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The Lancers No. 1 fan is now cheering his beloved EU from a celestial sky box
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If there ever was a man who was a true blue East Union fan with Lancer red flowing in his veins it was Maurice “Augie” Agostini.

Agostini is one of the reasons why Manteca enjoys a fairly unique situation where the high schools — regardless of how deep and old their roots go — are embraced by virtually the entire community. There are friendly, intense rivalries but it is not out of balance.

East Union started as if it was the unwanted stepchild. It was out in the middle of nowhere a mile outside of Manteca surrounded by onion fields, vineyards, alfalfa, and an almond orchard.

Agostini’s commitment to East Union High started back in the fall of 1966 because he thought his oldest son Ron was trying to get out of helping with the grape harvest on a Saturday morning.

Ron – who was EU’s first student body president — wanted to go to the first home game that was being played at 9 in the morning at Gus Schmiedt Field at Manteca High. He told his dad that Saturday morning he was heading to town from their Austin Road farm to cheer on the Lancers in their first football game. His dad didn’t believe him. He didn’t think anybody played football games on Saturday mornings.

Ron recalled telling his father, “Dad, I wouldn’t lie to you.”

Ron needed a ride home. So Agostini showed up at the appointed time and was astonished to see East Union actually had played a football game.

That was when Agostini decided EU needed all the help — and support — it could get. It was that decision by Agostini 43 years ago that set in motion a movement of sorts in the community to embrace the new kid on the block the same it did the home of the Buffaloes.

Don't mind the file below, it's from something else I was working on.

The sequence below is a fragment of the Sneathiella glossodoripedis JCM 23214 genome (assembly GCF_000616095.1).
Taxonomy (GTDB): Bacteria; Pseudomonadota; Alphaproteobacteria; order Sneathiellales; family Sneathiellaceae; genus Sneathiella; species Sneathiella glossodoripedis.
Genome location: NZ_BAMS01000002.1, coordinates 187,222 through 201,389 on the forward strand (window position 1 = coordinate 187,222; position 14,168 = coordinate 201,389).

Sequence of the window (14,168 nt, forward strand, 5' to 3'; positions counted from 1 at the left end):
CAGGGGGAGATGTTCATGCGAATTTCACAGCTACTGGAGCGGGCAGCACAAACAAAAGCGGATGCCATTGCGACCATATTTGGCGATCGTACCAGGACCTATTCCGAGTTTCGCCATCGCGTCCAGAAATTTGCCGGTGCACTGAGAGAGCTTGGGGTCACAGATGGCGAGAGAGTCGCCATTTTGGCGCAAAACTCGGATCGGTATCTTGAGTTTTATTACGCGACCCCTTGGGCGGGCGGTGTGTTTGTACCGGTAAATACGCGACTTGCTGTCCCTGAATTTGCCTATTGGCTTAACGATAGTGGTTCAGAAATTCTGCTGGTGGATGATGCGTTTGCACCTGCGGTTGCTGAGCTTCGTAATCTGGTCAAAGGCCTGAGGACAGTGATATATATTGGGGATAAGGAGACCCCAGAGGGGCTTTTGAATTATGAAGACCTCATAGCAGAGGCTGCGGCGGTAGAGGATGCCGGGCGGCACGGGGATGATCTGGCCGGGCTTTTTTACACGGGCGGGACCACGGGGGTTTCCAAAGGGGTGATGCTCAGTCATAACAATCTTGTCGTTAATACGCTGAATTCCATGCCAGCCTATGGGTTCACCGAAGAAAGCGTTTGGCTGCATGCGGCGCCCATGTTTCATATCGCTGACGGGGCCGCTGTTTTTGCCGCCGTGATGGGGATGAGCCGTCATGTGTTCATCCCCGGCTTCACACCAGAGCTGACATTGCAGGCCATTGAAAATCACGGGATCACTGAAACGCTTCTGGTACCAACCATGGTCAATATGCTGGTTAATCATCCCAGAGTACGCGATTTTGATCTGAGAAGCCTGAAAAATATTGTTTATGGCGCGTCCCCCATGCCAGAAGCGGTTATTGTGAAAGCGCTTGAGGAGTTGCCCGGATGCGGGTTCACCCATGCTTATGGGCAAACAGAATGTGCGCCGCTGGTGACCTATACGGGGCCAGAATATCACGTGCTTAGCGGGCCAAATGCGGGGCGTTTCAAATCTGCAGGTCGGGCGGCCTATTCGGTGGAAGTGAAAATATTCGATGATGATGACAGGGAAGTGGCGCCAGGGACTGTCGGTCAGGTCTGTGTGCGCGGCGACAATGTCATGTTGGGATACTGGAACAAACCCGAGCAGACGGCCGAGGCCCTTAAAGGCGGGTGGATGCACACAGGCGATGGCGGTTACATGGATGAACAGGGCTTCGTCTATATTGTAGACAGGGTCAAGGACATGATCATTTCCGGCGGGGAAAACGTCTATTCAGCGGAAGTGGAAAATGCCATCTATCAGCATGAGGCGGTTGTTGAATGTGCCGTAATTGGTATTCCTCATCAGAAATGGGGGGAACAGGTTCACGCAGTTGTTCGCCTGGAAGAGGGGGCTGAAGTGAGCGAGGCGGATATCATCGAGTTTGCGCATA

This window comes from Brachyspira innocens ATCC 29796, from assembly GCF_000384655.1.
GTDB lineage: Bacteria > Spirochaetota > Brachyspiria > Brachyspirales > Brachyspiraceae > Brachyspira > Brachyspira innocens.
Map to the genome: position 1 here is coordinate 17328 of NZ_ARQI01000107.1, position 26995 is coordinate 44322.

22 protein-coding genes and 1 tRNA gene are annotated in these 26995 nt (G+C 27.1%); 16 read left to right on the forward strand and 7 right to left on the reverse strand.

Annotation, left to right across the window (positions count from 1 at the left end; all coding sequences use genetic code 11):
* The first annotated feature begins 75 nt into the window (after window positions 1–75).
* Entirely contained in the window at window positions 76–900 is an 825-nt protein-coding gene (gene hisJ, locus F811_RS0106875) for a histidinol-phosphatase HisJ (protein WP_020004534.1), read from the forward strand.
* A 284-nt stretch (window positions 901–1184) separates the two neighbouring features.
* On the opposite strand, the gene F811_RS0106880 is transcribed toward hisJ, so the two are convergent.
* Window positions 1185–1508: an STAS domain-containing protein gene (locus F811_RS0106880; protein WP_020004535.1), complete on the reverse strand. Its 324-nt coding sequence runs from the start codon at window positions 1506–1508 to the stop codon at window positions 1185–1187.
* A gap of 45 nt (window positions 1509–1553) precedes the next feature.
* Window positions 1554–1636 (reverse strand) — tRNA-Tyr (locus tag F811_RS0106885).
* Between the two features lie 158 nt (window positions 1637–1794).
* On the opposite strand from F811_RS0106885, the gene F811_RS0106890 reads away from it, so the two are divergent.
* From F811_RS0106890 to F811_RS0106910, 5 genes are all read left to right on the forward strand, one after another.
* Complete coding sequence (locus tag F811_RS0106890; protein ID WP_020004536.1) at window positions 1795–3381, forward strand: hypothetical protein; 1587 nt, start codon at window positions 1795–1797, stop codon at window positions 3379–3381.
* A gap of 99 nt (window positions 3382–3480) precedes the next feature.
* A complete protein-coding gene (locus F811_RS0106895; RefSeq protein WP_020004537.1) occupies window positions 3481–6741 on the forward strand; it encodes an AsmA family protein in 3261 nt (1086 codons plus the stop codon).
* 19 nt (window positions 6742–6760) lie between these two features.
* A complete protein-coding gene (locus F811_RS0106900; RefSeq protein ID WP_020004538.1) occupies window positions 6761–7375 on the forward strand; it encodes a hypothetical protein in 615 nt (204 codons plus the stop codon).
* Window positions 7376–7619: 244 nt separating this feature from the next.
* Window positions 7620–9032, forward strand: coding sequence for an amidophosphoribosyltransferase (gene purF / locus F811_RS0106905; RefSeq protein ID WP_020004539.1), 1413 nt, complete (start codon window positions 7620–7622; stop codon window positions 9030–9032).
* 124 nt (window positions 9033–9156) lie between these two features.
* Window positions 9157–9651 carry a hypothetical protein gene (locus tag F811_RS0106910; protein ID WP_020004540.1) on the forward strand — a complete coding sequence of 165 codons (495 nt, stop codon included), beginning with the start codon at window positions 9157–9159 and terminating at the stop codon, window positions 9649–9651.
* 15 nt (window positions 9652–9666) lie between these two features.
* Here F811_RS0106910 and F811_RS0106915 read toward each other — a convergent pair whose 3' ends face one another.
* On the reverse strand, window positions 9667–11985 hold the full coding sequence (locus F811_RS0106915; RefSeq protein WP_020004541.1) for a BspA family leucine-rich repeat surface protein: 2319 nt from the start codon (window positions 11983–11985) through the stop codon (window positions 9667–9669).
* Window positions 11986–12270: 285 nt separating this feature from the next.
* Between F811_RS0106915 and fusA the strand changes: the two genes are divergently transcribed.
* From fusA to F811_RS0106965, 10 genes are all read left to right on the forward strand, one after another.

Agostini never hesitated when he saw a need at East Union.

He went to see his son play baseball at East Union High. Slight breezes would whip up big dust storms engulfing the field. That all changed after Agostini brought his tractor into town and encouraged others to join him to create the baseball field that would eventually carry his name.

There are a host of people in the community who have made East Union High what it is today —Bennie Gatto, Butch Marliani, Pete Dalben, Leroy Buck, Ed Munoz, Art Nunes, Jose Barron, and Jim Brown among others. But when it comes to staying power, Agostini is the ultimate true blue Lancer. He not only was loyal to the Blue and Red since it opened and attended more Lancer games in history than any other fan, but he put his heart and soul into doing his part into helping build the campus — and sports program — into what it is today.

The shot clock in the gym. He got Pulte Homes to donate it. The Lancers’ baseball field scoreboard. Agostini persuaded Toni and Bob Raymus of Raymus Homes to donate it to East Union.

It wasn’t all about sports when it comes to Agostini’s commitment to EU. He could rattle off a long list of EU achievements from band and choir to academics and JROTC that he believed made East Union High an excellent school.

Even though he lived and breathed East Union High, that wasn’t the Italian immigrant’s No. 1 passion by far. Instead, that would be a dead heat between the love of his life — Addie, his bride of 60 years — and his children Ron, Jim, and Maureen as well as their children. Son Jim is now the East Union High varsity girls’ basketball coach while Ron helps announce the games.

When all is said and done, Agostini was a man whose devotion to wife, family, God, his Catholic faith, the community, his country, the land he farmed and East Union High was second to none.

Rest assured that any time an East Union student dons a uniform — for a sport, JROTC, band or otherwise — Agostini will be looking down from heaven cheering on his beloved Lancers.